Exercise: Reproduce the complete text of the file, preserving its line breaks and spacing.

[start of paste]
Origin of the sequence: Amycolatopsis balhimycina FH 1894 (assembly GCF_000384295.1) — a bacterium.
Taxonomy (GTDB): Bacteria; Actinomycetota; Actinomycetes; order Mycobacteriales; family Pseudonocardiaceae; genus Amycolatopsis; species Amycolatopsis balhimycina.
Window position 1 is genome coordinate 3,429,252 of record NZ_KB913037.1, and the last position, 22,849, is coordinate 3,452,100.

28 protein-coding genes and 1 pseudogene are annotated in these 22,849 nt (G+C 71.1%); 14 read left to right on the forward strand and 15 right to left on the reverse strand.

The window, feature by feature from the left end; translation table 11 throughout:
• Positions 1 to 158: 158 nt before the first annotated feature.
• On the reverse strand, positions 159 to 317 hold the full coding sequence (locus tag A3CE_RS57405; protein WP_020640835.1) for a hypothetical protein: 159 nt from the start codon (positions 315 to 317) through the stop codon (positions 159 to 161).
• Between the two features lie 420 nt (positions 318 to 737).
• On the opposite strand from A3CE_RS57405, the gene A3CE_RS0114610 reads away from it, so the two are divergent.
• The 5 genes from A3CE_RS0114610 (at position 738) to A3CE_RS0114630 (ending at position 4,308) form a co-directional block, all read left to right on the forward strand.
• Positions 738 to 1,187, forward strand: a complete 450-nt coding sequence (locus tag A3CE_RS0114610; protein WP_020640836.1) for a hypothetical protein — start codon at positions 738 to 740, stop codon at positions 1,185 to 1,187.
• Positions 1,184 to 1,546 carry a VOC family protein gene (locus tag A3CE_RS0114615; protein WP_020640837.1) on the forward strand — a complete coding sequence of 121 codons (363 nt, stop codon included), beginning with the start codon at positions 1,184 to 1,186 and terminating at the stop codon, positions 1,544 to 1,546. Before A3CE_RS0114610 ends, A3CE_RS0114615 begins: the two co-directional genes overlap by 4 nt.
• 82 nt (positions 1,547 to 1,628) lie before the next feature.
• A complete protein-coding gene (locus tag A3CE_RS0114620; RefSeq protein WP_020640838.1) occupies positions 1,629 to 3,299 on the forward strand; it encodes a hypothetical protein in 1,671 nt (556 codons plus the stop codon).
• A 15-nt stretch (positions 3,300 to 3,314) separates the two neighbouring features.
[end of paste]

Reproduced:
Origin of the sequence: Amycolatopsis balhimycina FH 1894 (assembly GCF_000384295.1) — a bacterium.
Taxonomy (GTDB): Bacteria; Actinomycetota; Actinomycetes; order Mycobacteriales; family Pseudonocardiaceae; genus Amycolatopsis; species Amycolatopsis balhimycina.
Window position 1 is genome coordinate 3,429,252 of record NZ_KB913037.1, and the last position, 22,849, is coordinate 3,452,100.

28 protein-coding genes and 1 pseudogene are annotated in these 22,849 nt (G+C 71.1%); 14 read left to right on the forward strand and 15 right to left on the reverse strand.

The window, feature by feature from the left end; translation table 11 throughout:
• Positions 1 to 158: 158 nt before the first annotated feature.
• On the reverse strand, positions 159 to 317 hold the full coding sequence (locus tag A3CE_RS57405; protein WP_020640835.1) for a hypothetical protein: 159 nt from the start codon (positions 315 to 317) through the stop codon (positions 159 to 161).
• Between the two features lie 420 nt (positions 318 to 737).
• On the opposite strand from A3CE_RS57405, the gene A3CE_RS0114610 reads away from it, so the two are divergent.
• The 5 genes from A3CE_RS0114610 (at position 738) to A3CE_RS0114630 (ending at position 4,308) form a co-directional block, all read left to right on the forward strand.
• Positions 738 to 1,187, forward strand: a complete 450-nt coding sequence (locus tag A3CE_RS0114610; protein WP_020640836.1) for a hypothetical protein — start codon at positions 738 to 740, stop codon at positions 1,185 to 1,187.
• Positions 1,184 to 1,546 carry a VOC family protein gene (locus tag A3CE_RS0114615; protein WP_020640837.1) on the forward strand — a complete coding sequence of 121 codons (363 nt, stop codon included), beginning with the start codon at positions 1,184 to 1,186 and terminating at the stop codon, positions 1,544 to 1,546. Before A3CE_RS0114610 ends, A3CE_RS0114615 begins: the two co-directional genes overlap by 4 nt.
• 82 nt (positions 1,547 to 1,628) lie before the next feature.
• A complete protein-coding gene (locus tag A3CE_RS0114620; RefSeq protein WP_020640838.1) occupies positions 1,629 to 3,299 on the forward strand; it encodes a hypothetical protein in 1,671 nt (556 codons plus the stop codon).
• A 15-nt stretch (positions 3,300 to 3,314) separates the two neighbouring features.